Friday, August 30, 2013

Monster Poem: The Bible for Girls -- 128 Lines Long!

I told a friend I was really excited about writing poems, since as long as I put pen to paper, great lines just seemed to roll off the ballpoint onto the page. So I asked her for a topic idea and she suggested I write something about sisters. So that's what I tried to do. It expanded into about young women in general, and after a point of empathizing as a single man, gained a thematic focus about what sort of insight into how to live our lives that single people, in particular girls, can gain from the Bible. Please do give me feedback, and share it with others if you think it's worth so doing.



The Bible for Girls

Part I

Something that is not explicit in the Bible book
Is where the little women in our lives should go to look
for passages that tell them how their gender ought to be
Most commands seem to be aimed at guys like you and me
All the him’s and he’s and man’s and men’s and sons and boys
seem to be describing that which frequently annoys:
A patriarchal custom which ignores the unwed girl
and gives no heed to womenkind throughout the whole wide world
Are they esteemed as less than men? Why should this ever be?
Is it their plight to be perceived by men as property?
The modern liberal-educated woman might perceive
that old religious books are merely man-made, and deceive
but this is merely one more modern way to find excuse
to disregard  the difficult and leave it to disuse.
The Bible isn’t hard to understand for those who try
The answers are revealed to those who seek them, by and by
So what then do we make of what appears to be a lack
of Biblical prescriptions for how ladies ought to act?
The ones that mention women all appear to be for wives
but what of those among us who are living single lives?
As a man both young and single, I can sympathize
For we unwed it seems that marriage does but tantalize
It seems a simple thing to use your energies to love
the person who’s right next to you, in praise of God above
but if there’s no one in your bed for whom you have ‘amor’
how can you live for God until the day you’re spoken for?
In fact, the Bible’s full of verses that describe for you
as single men or women, many things which you can do
to give God glory, whether you were born a boy or girl
The reason for the language used, I now wish to unfurl
In older languages, the masculine and plural mean
that both the genders are implied, thus “kings” can cover “queen”
Context will determine if the crowd is only male
Often, it’s generic, and this does affect the tale


Part II

If ev-ery address before the Israelites was done
so that the words applied themselves to each and every one
who heard the words the prophets spoke, directed “to a man”
including all the womenfolk and children in the land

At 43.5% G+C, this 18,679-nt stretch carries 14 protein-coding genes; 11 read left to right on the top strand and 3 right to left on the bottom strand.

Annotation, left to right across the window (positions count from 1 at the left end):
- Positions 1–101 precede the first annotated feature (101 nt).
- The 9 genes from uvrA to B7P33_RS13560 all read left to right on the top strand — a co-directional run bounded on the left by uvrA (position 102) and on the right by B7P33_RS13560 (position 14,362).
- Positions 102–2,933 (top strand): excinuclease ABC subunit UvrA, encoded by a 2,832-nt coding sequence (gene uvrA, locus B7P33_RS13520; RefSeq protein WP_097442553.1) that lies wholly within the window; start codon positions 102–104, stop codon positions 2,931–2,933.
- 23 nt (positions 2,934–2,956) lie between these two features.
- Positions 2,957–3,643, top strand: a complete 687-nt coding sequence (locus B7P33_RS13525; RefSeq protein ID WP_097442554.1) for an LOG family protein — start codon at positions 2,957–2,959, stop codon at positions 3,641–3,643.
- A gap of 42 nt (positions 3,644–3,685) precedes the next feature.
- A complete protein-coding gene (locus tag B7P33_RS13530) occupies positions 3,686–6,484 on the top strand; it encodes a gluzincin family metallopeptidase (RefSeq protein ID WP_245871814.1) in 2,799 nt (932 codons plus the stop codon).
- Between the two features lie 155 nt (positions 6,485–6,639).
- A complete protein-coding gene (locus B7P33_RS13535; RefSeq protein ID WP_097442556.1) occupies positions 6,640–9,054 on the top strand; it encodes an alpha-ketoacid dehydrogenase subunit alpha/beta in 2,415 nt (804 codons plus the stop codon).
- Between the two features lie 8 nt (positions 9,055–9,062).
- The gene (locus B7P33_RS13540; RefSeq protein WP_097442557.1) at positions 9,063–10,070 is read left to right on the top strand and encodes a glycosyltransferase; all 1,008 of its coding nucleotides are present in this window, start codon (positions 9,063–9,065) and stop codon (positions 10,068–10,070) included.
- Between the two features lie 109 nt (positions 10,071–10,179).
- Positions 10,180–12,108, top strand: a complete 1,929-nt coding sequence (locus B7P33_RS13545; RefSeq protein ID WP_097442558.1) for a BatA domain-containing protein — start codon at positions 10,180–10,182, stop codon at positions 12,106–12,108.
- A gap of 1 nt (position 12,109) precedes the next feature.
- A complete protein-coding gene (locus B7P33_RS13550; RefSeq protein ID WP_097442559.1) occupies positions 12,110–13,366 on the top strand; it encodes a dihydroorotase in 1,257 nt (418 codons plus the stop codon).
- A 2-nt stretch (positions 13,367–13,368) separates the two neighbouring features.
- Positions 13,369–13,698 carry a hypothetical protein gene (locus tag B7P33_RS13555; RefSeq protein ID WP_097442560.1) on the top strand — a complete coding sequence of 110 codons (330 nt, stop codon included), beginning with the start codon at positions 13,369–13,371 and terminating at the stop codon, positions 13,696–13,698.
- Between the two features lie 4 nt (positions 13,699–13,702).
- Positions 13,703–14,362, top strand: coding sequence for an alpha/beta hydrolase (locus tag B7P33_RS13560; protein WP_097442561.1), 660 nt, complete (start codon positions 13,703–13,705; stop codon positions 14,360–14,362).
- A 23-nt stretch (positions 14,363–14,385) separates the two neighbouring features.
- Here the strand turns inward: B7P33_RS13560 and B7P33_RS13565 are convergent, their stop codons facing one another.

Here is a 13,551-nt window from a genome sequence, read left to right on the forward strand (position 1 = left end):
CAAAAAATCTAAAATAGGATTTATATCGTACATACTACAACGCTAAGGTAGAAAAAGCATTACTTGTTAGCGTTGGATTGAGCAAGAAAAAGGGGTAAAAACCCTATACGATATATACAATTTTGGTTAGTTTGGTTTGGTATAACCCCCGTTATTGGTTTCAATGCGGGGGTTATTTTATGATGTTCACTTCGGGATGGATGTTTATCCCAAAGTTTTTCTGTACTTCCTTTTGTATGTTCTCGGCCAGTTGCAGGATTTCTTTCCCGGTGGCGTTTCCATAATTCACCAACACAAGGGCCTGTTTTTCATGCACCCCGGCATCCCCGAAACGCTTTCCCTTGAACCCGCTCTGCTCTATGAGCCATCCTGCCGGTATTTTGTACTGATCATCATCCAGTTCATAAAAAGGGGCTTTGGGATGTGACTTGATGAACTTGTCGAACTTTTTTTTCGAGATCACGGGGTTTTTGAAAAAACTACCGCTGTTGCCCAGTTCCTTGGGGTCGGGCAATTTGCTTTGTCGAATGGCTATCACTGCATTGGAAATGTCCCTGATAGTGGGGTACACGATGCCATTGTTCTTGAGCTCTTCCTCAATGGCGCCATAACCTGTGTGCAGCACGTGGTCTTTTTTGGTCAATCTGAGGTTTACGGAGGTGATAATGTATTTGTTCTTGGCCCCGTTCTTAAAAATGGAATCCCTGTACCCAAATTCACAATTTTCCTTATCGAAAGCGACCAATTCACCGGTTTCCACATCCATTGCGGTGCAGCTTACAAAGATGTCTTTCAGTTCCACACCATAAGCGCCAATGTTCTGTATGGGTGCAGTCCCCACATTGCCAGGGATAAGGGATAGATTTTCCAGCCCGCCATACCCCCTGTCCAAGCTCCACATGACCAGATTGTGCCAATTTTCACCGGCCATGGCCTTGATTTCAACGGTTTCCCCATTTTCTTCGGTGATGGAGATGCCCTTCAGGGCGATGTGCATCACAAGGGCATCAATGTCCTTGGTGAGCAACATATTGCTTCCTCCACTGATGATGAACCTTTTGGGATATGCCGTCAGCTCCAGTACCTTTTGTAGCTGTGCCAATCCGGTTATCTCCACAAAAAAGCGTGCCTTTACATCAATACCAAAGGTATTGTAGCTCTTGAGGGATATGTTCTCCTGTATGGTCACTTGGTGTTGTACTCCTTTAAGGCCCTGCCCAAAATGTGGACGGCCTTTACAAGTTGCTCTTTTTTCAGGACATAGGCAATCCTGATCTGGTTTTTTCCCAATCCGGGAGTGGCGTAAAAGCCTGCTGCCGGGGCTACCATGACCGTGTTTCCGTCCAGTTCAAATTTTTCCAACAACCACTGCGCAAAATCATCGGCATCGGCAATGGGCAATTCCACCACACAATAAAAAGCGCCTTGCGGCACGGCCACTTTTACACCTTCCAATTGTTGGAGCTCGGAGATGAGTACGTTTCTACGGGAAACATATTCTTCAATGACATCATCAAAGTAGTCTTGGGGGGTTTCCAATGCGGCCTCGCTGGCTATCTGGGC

then all the words that follow are for women hearers too!
In this way, almost everything that’s written is for you
The only parts that are exempt are those which specify
that they are rules for fathers, mothers, husbands, God, and wives
Those plurals do not cover all, unlike the prior list
I hope there’s no more things left to explain that I have missed
You should now see that nearly everywhere where God descends (intends?)
to give a law for all mankind, it isn’t just for men.


Part III

Yet, ladies, you are special, I acknowledge that it’s true
and there indeed are passages that only speak to you
But such exist for men as well, the reason being thus:
God acknowledges that He placed differences in us
and these account for why He’s given each of us a role
dependent on our destiny as written on our soul.
Men are made to model certain aspects of God’s heart
Women complement these roles and each sex plays a part
in working hand in hand, at modeling divinity
by leading and submitting, like the Holy Trinity.
God is God. The Father isn’t greater ‘cause He leads
And men aren’t ‘over women,’ no, each half of us still needs
to lean upon the other so we do not slip or fall
The way that we accomplish this’s by answering the call
to live our lives according to the framework handed down
and not reject our gender’s roles because we feel too proud
Some men are just as unwilling to lead a wife or child
as many women are to be submissive when they’re riled
But whether we agree with God is not the question here
It’s whether we’ll obey our Lord because we hold Him dear
And note, what I have said above now isn’t for us all
but only those who choose to marry, if that be their call
It’s true the gender differences in Christianity
are mainly just apparent for the ones who married be
The followers of Christ who haven’t yet to give their hand
to one another in a bond, identical still stand
In large part, I should say, at least. The Church, you see, remains
a further symbol of a bride God washes clean of stains
And so, the order isn’t gone, it’s just in different realms
In corporate worship you should see a pastor at the helm
And all the other members are the flock he’s got to lead
So you and I, as single folk, be careful where we feed!
Whom to marry’s most important, so is where to take
your soul to gain from sermons and its natural thirst to slake
So with good reason, Scripture does devote much time to teach
the way to be a godly spouse, and what a church should preach


Part IV

It might seem like you’re all left out, because you’re still unwed
but this just isn’t true, because He’ll sanctify you yet
What do you think the purpose of this season you are in
is all about if not to learn the best way to begin
the next phase that you’re yearning for, so that it all goes well